Down through the centuries and generations it has been seen that in suffering there is concealed a particular power that draws a person interiorly close to Christ, a special grace.

Pope John Paul II: Salvifici Doloris, 1984

The religious attitude to suffering

Most religions would say something like this:

We should relieve suffering when we can, and be with those who suffer, helping them to bear their suffering, when we can't. We should never deal with the problem of suffering by eliminating those who suffer.

The nature of suffering

Christianity teaches that suffering can have a place in God's plan, in that it allows the sufferer to share in Christ's agonyand his redeeming sacrifice. They believe that Christ will be present to share in the suffering of the believer.

Pope John Paul II wrote that "It is suffering, more than anything else, which clears the way for the grace which transforms human souls."

However while the churches acknowledge that some Christians will want to accept some suffering for this reason, most Christians are not so heroic.

So there is nothing wrong in trying to relieve someone's suffering. In fact, Christians believe that it is a good to do so, as long as one does not intentionally cause death.

Dying is good for us

Some people think that dying is just one of the tests that God sets for human beings, and that the way we react to it shows the sort of person we are, and how deep our faith and trust in God is.

Others, while acknowledging that a loving God doesn't set his creations such a horrible test, say that the process of dying is the ultimate opportunity for human beings to develop their souls.

When people are dying they may be able, more than at any time in their life, to concentrate on the important things in life, and to set aside the present-day 'consumer culture', and their own ego and desire to control the world. Curtailing the process of dying would deny them this opportunity.

Eastern religions

Several Eastern religions believe that we live many lives and the quality of each life is set by the way we lived our previous lives.

Those who believe this think that suffering is part of the moral force of the universe, and that by cutting it short a person interferes with their progress towards ultimate liberation.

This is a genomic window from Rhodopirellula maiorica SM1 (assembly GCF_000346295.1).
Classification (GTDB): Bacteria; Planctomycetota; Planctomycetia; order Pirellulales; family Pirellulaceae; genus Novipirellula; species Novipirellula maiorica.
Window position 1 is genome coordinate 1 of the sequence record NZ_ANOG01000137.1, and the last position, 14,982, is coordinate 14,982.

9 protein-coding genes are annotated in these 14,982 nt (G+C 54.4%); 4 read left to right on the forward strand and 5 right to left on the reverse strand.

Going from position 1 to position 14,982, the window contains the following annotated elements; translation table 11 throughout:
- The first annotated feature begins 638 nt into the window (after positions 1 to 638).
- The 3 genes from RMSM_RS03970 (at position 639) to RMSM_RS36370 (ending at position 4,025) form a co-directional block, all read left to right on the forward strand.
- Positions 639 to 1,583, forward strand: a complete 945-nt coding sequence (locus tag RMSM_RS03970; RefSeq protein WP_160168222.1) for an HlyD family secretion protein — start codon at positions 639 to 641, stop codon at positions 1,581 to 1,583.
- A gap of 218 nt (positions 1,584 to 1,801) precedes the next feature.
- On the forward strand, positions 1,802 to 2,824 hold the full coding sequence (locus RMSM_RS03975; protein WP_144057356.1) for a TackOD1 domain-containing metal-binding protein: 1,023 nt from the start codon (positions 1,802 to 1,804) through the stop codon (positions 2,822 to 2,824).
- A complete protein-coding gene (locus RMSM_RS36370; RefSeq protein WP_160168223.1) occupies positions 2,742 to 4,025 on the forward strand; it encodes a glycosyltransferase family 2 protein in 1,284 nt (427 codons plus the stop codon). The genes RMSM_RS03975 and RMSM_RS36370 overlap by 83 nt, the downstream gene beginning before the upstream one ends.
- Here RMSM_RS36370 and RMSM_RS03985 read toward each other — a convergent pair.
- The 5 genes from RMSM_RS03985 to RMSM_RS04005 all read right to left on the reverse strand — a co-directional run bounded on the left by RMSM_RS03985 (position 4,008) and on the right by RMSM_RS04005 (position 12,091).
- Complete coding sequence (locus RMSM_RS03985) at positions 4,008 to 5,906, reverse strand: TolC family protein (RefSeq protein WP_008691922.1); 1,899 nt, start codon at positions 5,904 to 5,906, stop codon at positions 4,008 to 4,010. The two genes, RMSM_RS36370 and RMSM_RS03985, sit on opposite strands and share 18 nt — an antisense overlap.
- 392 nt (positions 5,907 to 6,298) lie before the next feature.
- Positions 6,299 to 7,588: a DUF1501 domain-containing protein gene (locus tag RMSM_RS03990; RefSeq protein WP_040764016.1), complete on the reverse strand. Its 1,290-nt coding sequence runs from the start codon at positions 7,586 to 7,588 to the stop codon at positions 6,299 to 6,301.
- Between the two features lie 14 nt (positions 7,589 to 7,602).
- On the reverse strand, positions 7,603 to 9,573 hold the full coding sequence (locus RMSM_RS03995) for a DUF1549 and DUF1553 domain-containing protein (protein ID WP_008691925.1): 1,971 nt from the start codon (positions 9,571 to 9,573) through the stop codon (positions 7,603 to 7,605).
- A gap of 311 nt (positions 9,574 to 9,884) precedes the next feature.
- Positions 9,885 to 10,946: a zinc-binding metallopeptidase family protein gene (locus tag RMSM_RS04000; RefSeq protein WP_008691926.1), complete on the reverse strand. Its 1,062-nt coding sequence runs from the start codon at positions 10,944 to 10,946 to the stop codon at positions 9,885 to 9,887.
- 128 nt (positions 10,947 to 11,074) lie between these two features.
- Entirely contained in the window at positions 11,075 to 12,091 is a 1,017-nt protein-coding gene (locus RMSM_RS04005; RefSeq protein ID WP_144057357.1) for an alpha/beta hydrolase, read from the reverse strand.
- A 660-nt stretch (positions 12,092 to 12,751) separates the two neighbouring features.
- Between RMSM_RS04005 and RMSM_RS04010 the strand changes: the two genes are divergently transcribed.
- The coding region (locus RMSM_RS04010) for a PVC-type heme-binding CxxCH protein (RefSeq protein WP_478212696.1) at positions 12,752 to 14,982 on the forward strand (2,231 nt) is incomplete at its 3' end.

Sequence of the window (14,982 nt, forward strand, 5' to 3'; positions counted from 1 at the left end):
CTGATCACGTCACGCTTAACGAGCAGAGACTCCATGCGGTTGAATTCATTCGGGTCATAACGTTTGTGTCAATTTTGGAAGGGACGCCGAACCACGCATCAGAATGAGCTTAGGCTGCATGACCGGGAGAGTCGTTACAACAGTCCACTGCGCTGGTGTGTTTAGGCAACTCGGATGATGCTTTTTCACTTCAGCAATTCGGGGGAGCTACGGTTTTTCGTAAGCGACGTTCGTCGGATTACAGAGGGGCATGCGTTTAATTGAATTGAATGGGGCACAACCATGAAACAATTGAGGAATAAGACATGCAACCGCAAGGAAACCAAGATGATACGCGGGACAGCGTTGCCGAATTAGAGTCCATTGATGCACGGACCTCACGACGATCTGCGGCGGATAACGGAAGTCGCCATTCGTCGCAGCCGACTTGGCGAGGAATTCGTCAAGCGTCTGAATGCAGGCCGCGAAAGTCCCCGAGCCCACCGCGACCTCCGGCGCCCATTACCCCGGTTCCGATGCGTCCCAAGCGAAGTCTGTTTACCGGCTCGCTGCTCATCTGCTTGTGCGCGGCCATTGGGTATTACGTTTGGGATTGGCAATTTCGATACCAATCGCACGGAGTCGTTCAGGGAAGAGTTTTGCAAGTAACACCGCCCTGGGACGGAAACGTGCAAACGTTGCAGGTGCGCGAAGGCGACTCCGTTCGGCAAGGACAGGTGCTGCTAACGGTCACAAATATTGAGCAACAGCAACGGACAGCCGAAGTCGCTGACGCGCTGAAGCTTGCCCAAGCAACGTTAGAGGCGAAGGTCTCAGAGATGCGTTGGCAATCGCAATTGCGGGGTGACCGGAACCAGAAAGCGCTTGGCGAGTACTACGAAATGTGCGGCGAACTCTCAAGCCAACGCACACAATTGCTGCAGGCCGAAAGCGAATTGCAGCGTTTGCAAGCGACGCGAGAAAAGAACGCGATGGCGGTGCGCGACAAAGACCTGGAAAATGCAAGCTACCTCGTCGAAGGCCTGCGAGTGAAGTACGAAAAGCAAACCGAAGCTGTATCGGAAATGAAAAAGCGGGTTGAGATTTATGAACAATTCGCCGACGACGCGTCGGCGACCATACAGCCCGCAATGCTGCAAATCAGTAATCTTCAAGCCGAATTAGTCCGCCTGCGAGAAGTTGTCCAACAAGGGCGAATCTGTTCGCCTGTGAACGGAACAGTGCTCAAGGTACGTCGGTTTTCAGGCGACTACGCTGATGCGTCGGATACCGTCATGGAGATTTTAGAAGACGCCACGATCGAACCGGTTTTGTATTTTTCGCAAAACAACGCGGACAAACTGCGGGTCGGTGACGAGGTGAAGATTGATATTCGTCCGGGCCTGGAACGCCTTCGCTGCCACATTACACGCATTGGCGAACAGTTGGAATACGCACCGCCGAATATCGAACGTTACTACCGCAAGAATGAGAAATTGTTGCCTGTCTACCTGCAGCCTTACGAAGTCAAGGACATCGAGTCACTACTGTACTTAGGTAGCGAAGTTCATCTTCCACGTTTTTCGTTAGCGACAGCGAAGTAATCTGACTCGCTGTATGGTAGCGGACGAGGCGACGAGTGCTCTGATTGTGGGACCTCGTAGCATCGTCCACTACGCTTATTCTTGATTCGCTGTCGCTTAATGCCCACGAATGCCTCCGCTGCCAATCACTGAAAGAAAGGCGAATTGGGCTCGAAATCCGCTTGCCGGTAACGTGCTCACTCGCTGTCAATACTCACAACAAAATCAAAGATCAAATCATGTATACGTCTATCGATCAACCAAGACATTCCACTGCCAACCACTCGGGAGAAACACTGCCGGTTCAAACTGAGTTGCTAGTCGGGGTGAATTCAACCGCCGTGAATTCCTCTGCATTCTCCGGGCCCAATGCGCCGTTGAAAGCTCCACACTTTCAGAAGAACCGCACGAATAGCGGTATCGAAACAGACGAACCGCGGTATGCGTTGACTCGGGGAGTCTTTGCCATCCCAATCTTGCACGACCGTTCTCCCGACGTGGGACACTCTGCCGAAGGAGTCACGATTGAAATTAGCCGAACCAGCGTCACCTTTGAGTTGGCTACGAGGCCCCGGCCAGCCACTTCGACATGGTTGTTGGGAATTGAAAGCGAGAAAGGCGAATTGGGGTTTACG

A non-religious view

Some non-religious people also believe that suffering has value. They think it provides an opportunity to grow in wisdom, character, and compassion.

Suffering is something which draws upon all the resources of a human being and enables them to reach the highest and noblest points of what they really are.

Suffering allows a person to be a good example to others by showing how to behave when things are bad.

M Scott Peck, author of The Road Less Travelled, has written that in a few weeks at the end of life, with pain properly controlled a person might learn

how to negotiate a middle path between control and total passivity, about how to welcome the responsible care of strangers, about how to be dependent once again ... about how to trust and maybe even, out of existential suffering, at least a little bit about how to pray or talk with God.

M Scott Peck

The nature of suffering

It isn't easy to define suffering - most of us can decide when we are suffering but what is suffering for one person may not be suffering for another.

It's also impossible to measure suffering in any useful way, and it's particularly hard to come up with any objective idea of what constitutes unbearable suffering, since each individual will react to the same physical and mental conditions in a different way.


Sanctity of life

This argument says that euthanasia is bad because of the sanctity of human life.

There are four main reasons why people think we shouldn't kill human beings:

All human beings are to be valued, irrespective of age, sex, race, religion, social status or their potential for achievement

Human life is a basic good as opposed to an instrumental good, a good in itself rather than as a means to an end